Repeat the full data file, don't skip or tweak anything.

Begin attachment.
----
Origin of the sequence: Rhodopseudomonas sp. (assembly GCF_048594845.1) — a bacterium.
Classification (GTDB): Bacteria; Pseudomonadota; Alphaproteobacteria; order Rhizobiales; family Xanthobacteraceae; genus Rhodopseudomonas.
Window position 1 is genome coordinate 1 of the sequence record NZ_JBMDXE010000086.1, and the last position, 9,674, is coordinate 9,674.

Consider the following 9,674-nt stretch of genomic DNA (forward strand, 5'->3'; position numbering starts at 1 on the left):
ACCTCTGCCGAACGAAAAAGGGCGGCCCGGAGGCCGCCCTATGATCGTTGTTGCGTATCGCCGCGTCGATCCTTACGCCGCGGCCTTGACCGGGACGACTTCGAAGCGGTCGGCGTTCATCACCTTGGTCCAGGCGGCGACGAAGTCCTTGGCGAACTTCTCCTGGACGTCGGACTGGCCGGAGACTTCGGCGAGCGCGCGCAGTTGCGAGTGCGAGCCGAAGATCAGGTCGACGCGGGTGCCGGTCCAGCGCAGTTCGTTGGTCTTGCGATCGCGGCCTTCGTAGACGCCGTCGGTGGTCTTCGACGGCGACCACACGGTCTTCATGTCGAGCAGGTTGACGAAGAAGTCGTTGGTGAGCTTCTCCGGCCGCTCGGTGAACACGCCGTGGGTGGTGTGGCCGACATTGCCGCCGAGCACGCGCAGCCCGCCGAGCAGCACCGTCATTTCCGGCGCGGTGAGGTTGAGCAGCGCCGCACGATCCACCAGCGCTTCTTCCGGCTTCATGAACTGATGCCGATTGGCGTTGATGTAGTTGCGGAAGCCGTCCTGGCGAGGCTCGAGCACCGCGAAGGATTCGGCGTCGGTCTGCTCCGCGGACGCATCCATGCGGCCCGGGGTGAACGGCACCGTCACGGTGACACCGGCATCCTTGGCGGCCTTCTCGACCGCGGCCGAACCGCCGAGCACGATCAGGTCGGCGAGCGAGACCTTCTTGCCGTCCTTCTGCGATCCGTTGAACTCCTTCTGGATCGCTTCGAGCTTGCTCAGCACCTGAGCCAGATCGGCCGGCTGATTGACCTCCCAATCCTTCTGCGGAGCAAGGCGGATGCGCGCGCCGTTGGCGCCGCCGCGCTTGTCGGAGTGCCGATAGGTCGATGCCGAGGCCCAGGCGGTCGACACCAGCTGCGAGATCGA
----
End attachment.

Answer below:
Origin of the sequence: Rhodopseudomonas sp. (assembly GCF_048594845.1) — a bacterium.
Classification (GTDB): Bacteria; Pseudomonadota; Alphaproteobacteria; order Rhizobiales; family Xanthobacteraceae; genus Rhodopseudomonas.
Window position 1 is genome coordinate 1 of the sequence record NZ_JBMDXE010000086.1, and the last position, 9,674, is coordinate 9,674.

Consider the following 9,674-nt stretch of genomic DNA (forward strand, 5'->3'; position numbering starts at 1 on the left):
ACCTCTGCCGAACGAAAAAGGGCGGCCCGGAGGCCGCCCTATGATCGTTGTTGCGTATCGCCGCGTCGATCCTTACGCCGCGGCCTTGACCGGGACGACTTCGAAGCGGTCGGCGTTCATCACCTTGGTCCAGGCGGCGACGAAGTCCTTGGCGAACTTCTCCTGGACGTCGGACTGGCCGGAGACTTCGGCGAGCGCGCGCAGTTGCGAGTGCGAGCCGAAGATCAGGTCGACGCGGGTGCCGGTCCAGCGCAGTTCGTTGGTCTTGCGATCGCGGCCTTCGTAGACGCCGTCGGTGGTCTTCGACGGCGACCACACGGTCTTCATGTCGAGCAGGTTGACGAAGAAGTCGTTGGTGAGCTTCTCCGGCCGCTCGGTGAACACGCCGTGGGTGGTGTGGCCGACATTGCCGCCGAGCACGCGCAGCCCGCCGAGCAGCACCGTCATTTCCGGCGCGGTGAGGTTGAGCAGCGCCGCACGATCCACCAGCGCTTCTTCCGGCTTCATGAACTGATGCCGATTGGCGTTGATGTAGTTGCGGAAGCCGTCCTGGCGAGGCTCGAGCACCGCGAAGGATTCGGCGTCGGTCTGCTCCGCGGACGCATCCATGCGGCCCGGGGTGAACGGCACCGTCACGGTGACACCGGCATCCTTGGCGGCCTTCTCGACCGCGGCCGAACCGCCGAGCACGATCAGGTCGGCGAGCGAGACCTTCTTGCCGTCCTTCTGCGATCCGTTGAACTCCTTCTGGATCGCTTCGAGCTTGCTCAGCACCTGAGCCAGATCGGCCGGCTGATTGACCTCCCAATCCTTCTGCGGAGCAAGGCGGATGCGCGCGCCGTTGGCGCCGCCGCGCTTGTCGGAGTGCCGATAGGTCGATGCCGAGGCCCAGGCGGTCGACACCAGCTGCGAGATCGA